Paper wasps seem to be able to use logic, according to a new study at the University of Michigan. They are the first invertebrates known to be able to use the form of reasoning known as ‘transitive interference’, raising questions about how complex behaviour can arise even in minuscule brains.


A common example of transitive inference is the ability to understand rankings. So, if A is greater than B and B is greater than C, then transitive inference concludes that A is greater than C. This form of logic was originally thought to be present only in humans, though it has since been found in monkeys, birds, and fish.

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To test for this ability, the researchers, led by evolutionary biologist Professor Elizabeth
Tibbetts, placed each wasp in an arena with an electrified floor which gave them a gentle electric shock. In the arena, the wasp was presented with two colours, one of which had a ‘safe zone’ in front of it where the wasp could escape the electric shock.

The colour pairs formed a hierarchy, with the safe zone in front of the higher-ranking colour. So, when colour A was compared with colour B, colour A had the safe zone, but when colour B was compared with colour C, the safe zone was in front of colour B.

Once the wasps had learned these pairs, they were then presented with unknown pairs, such as colour B and colour D. The wasps could accurately identify which colour had the higher ranking.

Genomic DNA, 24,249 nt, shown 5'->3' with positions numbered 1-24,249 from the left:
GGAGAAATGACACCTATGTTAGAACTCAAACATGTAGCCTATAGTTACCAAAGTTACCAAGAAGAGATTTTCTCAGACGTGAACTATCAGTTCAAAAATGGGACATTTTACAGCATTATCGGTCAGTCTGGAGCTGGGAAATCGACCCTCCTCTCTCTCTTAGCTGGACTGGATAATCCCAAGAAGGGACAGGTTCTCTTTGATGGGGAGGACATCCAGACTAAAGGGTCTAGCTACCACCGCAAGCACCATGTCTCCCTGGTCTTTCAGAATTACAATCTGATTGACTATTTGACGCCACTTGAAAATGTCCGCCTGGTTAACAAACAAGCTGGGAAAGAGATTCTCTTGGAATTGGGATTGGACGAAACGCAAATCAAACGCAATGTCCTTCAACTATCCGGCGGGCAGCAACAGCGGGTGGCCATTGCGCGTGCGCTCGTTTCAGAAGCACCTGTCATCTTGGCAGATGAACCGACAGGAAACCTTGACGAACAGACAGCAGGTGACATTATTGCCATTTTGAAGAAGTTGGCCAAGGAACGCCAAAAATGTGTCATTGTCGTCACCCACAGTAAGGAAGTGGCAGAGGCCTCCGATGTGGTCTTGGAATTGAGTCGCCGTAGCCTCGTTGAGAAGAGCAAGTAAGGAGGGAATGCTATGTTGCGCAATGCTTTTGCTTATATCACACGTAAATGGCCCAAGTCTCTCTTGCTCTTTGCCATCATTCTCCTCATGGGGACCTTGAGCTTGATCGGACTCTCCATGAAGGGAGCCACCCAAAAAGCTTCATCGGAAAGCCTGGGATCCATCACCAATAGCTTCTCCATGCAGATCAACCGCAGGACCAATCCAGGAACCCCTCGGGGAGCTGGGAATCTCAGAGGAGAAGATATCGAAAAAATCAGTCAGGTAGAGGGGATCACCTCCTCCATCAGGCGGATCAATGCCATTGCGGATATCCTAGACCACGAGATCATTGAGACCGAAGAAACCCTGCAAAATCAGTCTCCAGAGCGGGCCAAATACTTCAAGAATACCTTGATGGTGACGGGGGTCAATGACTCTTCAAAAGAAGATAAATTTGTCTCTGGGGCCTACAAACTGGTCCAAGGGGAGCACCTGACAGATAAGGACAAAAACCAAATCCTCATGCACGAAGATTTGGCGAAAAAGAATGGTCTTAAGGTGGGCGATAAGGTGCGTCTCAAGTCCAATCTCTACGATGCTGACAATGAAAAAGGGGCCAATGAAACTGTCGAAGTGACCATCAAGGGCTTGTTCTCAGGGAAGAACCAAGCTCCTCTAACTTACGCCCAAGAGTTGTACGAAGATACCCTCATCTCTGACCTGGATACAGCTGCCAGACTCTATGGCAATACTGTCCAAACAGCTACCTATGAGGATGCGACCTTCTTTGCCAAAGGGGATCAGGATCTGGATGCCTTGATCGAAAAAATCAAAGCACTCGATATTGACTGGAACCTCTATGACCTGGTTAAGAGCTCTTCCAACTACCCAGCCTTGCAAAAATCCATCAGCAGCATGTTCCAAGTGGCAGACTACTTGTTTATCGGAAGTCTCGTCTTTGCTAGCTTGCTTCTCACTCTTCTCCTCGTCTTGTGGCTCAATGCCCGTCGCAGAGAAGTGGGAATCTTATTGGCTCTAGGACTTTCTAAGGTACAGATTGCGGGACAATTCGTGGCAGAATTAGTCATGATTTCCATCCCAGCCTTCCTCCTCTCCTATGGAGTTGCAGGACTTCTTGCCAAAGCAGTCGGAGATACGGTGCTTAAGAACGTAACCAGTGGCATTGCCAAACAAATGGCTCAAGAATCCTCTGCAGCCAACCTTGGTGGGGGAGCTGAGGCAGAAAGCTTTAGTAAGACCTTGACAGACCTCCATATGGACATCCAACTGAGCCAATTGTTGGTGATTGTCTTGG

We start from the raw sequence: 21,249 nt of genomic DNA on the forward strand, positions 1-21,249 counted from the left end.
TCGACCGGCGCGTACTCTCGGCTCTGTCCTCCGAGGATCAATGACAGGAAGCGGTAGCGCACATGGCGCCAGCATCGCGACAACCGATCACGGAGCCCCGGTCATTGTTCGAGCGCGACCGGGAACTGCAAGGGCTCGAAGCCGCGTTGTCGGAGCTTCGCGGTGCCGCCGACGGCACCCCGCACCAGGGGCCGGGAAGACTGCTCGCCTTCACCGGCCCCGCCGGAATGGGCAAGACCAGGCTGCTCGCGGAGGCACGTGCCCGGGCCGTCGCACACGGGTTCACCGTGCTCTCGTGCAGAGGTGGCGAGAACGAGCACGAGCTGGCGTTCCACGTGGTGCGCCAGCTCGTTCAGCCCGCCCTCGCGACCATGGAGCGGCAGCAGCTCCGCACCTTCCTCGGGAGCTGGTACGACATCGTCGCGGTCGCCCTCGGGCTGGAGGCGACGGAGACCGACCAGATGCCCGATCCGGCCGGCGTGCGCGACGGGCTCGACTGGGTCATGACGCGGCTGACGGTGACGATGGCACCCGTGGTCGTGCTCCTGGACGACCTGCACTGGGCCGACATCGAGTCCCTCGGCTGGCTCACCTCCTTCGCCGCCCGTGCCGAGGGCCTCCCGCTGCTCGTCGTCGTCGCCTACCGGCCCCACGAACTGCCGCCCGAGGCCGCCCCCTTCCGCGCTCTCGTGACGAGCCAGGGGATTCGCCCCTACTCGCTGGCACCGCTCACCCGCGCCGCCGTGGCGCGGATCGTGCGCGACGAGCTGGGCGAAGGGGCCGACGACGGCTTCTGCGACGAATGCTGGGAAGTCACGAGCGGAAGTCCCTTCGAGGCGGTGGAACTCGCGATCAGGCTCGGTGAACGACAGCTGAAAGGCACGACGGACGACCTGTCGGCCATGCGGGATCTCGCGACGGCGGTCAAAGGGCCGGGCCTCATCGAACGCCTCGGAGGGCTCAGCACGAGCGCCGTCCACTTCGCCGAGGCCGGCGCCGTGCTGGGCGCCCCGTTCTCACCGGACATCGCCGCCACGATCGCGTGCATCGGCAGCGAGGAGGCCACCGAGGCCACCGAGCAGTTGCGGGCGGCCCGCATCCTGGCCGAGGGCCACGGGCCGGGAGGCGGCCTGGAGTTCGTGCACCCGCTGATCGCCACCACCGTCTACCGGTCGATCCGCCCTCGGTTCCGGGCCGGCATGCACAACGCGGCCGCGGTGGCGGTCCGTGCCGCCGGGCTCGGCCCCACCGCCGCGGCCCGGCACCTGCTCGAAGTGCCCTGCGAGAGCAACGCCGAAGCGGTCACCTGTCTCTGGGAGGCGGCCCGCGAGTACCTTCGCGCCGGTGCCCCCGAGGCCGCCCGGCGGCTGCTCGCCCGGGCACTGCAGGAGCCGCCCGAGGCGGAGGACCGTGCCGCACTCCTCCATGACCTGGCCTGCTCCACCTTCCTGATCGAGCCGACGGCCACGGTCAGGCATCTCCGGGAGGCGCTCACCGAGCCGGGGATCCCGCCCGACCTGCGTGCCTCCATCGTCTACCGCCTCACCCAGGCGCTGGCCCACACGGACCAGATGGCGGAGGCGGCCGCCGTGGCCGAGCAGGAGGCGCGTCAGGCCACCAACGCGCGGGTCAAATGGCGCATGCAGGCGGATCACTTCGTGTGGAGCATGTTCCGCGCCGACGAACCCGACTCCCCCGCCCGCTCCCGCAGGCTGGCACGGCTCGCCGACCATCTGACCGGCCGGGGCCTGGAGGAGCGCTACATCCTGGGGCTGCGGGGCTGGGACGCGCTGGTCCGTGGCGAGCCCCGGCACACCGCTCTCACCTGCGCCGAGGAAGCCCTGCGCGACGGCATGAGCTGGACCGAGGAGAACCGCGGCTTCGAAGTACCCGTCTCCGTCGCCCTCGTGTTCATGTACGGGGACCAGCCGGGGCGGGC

Paper wasps, which make their nests using dried wood and plant stem fibres mixed with saliva to make a papery substance, have a complex social structure which the team believes helped them to grasp the logic.

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Previous studies found that honey bees, which have a nervous system around the same size as paper wasps, are not capable of using transitive inference. Unlike honey bee colonies, which have a single fertile queen and many other females of the same rank, paper wasp colonies have several fertile ‘foundresses’ in a linear hierarchy.

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Since the hierarchy affects not only access to food but also work and reproduction, the team believes that paper wasps developed the ability to use transitive inference so that they can quickly and accurately assess new social relationships.

Paper wasps have brains smaller than a grain of rice. It is commonly believed
that the size of the nervous system determines whether an animal can use sophisticated

“Our findings suggest that the capacity for complex behaviour may be shaped by the
social environment in which behaviours are beneficial, rather than being strictly limited by brain size,” said Tibbetts.


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Sara RigbyOnline staff writer, BBC Science Focus

Sara is the online staff writer at BBC Science Focus. She has an MPhys in mathematical physics and loves all things space, dinosaurs and dogs.